Legalizing cannabis in Canada is more than a cultural shift. The changing legal status in the country will transform cannabis into a multibillion-dollar industry in the next decade. As the old adage goes, “With great power comes great responsibility.” Put through an impact lens, that means: with huge industry growth comes huge corporate citizenship responsibility.
The AI train isn’t stopping. For social impact, and other sectors, the talent mix of the near future will be human intelligence mixed with machine intelligence. Impact-focused leaders need to think about how they are teaming to make use of—and push back on—an internet economy powered by algorithms.
The marketization of social justice can feel like razor burn. When we practice politics through purchases, civil society efforts are eclipsed. This trend is likely to continue, however, because social malaise is a deep well from which corporations can draw.
Chatbots and AI-powered virtual assistants are reimagining public engagement in the retail sector. There are also early experiments in the world of social impact. This is a technology that has the potential to boost frontline feedback, improve services, and ameliorate societal ills.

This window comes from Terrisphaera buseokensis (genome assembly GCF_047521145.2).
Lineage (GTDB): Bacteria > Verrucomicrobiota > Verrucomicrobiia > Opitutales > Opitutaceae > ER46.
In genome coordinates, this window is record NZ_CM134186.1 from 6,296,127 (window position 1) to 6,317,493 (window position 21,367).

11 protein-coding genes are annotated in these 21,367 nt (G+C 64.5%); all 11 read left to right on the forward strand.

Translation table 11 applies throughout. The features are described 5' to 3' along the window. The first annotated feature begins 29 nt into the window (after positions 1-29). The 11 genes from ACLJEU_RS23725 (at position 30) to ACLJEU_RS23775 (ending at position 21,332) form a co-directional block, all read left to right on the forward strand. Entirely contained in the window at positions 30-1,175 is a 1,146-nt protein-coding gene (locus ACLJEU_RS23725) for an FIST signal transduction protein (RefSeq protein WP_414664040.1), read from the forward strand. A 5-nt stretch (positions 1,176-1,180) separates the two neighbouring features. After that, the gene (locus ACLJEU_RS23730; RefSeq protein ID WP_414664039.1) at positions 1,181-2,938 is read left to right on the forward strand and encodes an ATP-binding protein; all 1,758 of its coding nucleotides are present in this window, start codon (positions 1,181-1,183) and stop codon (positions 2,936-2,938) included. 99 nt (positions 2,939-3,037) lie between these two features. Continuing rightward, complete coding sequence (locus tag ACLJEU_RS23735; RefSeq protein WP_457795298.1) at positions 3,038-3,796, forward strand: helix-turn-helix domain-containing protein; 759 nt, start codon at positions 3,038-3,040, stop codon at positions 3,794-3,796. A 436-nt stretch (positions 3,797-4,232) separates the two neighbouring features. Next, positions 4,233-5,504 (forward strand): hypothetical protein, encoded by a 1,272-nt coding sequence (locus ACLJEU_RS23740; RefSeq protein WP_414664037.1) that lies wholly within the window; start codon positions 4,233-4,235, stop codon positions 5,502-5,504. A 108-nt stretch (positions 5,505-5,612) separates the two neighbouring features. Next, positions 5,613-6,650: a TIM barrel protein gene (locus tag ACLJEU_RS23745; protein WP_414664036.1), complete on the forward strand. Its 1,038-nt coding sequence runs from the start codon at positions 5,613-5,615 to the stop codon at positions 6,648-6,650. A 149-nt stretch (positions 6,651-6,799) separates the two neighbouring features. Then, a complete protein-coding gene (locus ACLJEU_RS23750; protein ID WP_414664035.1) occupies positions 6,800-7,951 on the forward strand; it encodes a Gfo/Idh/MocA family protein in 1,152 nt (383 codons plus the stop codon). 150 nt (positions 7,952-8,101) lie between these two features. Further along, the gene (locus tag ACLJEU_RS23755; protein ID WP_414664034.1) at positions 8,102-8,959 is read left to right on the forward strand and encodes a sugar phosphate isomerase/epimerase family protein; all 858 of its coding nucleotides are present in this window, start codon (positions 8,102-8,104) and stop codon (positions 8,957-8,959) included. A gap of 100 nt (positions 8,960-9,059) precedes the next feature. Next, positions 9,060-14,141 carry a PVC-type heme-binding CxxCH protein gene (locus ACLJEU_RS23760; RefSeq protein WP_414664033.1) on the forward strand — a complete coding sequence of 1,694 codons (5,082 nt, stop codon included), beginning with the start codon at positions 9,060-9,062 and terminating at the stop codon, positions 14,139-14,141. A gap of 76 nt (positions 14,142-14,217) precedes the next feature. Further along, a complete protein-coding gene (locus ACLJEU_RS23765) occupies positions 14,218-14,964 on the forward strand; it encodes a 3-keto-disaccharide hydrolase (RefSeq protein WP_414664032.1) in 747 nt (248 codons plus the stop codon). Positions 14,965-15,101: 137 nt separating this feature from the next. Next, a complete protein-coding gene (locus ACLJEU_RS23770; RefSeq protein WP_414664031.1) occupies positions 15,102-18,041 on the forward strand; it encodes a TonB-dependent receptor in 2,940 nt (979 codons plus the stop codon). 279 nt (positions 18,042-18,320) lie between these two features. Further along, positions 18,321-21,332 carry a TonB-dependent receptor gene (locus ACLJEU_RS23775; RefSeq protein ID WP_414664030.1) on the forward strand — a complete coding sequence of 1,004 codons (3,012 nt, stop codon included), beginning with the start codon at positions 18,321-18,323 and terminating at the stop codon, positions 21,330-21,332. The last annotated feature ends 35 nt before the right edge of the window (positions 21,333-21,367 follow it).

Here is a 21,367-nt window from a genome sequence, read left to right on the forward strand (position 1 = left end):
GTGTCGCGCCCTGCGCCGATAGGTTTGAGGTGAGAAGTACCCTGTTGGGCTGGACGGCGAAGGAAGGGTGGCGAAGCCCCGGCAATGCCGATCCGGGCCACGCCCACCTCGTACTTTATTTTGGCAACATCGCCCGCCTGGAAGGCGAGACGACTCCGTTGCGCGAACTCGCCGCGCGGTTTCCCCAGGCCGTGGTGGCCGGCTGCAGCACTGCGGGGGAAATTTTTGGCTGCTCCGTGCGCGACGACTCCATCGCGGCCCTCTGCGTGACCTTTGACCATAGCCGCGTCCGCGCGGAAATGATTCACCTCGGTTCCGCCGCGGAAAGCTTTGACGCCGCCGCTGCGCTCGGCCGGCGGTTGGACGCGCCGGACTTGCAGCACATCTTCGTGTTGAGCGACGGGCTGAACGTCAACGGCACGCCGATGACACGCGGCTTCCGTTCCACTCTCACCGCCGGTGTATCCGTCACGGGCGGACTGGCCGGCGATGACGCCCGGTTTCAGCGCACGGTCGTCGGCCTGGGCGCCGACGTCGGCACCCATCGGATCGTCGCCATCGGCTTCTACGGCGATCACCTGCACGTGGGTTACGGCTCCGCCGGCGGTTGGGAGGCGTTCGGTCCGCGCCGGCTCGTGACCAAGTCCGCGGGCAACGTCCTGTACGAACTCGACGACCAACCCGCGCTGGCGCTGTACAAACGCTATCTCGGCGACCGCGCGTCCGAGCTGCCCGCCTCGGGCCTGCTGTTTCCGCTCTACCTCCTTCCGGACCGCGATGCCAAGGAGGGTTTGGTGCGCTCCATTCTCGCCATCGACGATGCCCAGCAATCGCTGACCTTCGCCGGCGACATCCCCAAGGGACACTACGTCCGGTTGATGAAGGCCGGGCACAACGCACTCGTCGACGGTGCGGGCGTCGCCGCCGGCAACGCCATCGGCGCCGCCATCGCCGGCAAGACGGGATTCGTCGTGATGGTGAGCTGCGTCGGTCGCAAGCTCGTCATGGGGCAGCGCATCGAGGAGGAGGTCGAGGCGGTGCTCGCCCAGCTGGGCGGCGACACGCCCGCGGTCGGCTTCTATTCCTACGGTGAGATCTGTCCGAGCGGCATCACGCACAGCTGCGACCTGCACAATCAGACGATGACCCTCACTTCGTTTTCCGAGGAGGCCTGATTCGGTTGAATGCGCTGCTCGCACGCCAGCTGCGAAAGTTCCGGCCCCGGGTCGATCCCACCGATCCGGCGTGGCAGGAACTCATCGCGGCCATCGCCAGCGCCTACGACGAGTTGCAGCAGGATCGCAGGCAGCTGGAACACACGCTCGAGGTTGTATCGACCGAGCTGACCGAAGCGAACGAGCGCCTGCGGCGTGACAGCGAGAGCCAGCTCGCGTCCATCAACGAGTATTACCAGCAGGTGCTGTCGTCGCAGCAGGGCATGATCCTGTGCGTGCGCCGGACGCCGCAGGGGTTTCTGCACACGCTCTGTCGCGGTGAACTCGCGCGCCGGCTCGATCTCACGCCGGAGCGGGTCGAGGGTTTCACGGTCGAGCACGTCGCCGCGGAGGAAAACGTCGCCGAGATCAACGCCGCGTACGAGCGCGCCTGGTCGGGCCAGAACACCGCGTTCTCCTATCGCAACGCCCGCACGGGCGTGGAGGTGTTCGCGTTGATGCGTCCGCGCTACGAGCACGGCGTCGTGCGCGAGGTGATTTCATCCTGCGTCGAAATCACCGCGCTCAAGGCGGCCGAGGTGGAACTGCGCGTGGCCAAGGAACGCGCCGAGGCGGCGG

Implementing new Smart City technologies or methods without consideration of unintended consequences takes away from the social impact. With rose-coloured glasses removed, and sleeves up, leaders must get into the practical social implications of smart cities.
Giving is not what it used to be. Demographics, figures, motivations, and means of giving all have changed drastically. How we respond to these shifts and how we engage the next generation of donors matters for the future of our communities and causes.